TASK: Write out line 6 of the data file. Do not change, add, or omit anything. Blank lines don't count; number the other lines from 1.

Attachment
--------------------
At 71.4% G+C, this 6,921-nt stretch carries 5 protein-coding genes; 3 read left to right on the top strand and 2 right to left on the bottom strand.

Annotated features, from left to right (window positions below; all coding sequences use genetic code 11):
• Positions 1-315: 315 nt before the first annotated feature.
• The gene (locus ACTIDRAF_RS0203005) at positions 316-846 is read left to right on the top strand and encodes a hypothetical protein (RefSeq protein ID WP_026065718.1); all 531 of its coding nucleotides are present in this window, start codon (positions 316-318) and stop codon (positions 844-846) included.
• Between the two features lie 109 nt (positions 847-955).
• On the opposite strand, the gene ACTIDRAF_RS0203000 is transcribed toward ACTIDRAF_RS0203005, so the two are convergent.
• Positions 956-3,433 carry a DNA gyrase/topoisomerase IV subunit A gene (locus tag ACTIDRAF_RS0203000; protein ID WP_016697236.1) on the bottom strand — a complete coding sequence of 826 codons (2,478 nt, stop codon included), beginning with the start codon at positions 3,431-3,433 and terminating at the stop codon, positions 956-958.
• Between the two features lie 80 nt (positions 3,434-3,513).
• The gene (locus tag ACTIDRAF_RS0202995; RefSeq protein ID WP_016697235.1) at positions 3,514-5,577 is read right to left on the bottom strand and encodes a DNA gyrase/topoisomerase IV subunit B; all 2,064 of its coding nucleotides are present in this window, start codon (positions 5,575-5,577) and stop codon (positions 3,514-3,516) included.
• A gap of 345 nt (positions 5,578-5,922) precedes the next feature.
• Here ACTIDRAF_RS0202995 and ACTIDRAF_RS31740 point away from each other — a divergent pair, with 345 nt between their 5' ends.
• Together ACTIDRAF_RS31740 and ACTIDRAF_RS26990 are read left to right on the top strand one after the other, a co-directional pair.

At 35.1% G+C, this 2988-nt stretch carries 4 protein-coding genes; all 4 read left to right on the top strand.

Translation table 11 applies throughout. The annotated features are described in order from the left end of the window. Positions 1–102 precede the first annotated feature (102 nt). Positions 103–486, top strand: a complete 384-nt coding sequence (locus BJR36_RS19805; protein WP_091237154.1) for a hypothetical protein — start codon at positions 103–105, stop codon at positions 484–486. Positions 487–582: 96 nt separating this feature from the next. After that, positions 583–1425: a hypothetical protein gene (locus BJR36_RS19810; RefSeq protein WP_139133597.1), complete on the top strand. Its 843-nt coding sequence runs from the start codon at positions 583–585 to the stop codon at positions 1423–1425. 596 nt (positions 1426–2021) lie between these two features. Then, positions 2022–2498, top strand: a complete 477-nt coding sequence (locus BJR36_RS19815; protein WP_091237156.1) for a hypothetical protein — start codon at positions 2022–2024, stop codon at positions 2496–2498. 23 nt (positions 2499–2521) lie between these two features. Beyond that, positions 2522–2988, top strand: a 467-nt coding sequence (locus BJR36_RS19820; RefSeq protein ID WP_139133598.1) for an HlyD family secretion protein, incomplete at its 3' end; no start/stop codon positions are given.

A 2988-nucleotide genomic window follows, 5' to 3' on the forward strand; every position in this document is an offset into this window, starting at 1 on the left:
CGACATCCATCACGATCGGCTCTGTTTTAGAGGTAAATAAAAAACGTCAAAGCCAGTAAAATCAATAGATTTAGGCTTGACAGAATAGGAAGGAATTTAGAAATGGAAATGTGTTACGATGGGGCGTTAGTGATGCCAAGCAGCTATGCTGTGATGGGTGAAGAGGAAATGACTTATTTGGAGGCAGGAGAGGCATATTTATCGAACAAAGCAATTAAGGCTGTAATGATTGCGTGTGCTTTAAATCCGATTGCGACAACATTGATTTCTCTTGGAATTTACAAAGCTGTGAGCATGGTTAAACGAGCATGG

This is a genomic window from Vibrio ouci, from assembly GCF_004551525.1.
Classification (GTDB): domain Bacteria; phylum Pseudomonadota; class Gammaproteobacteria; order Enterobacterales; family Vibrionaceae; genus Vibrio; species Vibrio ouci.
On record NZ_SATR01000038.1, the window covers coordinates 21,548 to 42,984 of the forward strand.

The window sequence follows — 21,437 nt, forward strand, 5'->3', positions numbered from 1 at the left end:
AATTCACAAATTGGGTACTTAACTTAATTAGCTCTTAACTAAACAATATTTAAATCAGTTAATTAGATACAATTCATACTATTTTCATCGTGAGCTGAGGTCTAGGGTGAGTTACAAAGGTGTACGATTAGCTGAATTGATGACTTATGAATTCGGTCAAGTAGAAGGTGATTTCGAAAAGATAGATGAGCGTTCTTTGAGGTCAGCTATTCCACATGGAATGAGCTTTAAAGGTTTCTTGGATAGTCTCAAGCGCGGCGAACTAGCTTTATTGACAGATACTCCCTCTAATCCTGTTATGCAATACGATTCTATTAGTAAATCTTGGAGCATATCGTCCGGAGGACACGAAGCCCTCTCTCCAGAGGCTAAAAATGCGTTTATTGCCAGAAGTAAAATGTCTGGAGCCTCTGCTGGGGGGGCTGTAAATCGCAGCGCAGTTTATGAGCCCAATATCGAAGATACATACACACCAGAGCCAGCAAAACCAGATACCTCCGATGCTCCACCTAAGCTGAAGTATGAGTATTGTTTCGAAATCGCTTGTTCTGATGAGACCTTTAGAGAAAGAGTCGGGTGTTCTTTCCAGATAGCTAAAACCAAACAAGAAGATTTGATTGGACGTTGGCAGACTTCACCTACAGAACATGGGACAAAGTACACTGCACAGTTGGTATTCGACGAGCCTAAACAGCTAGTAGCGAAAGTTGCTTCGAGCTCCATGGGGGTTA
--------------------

• On the opposite strand, the gene ACTIDRAF_RS0203000 is transcribed toward ACTIDRAF_RS0203005, so the two are convergent.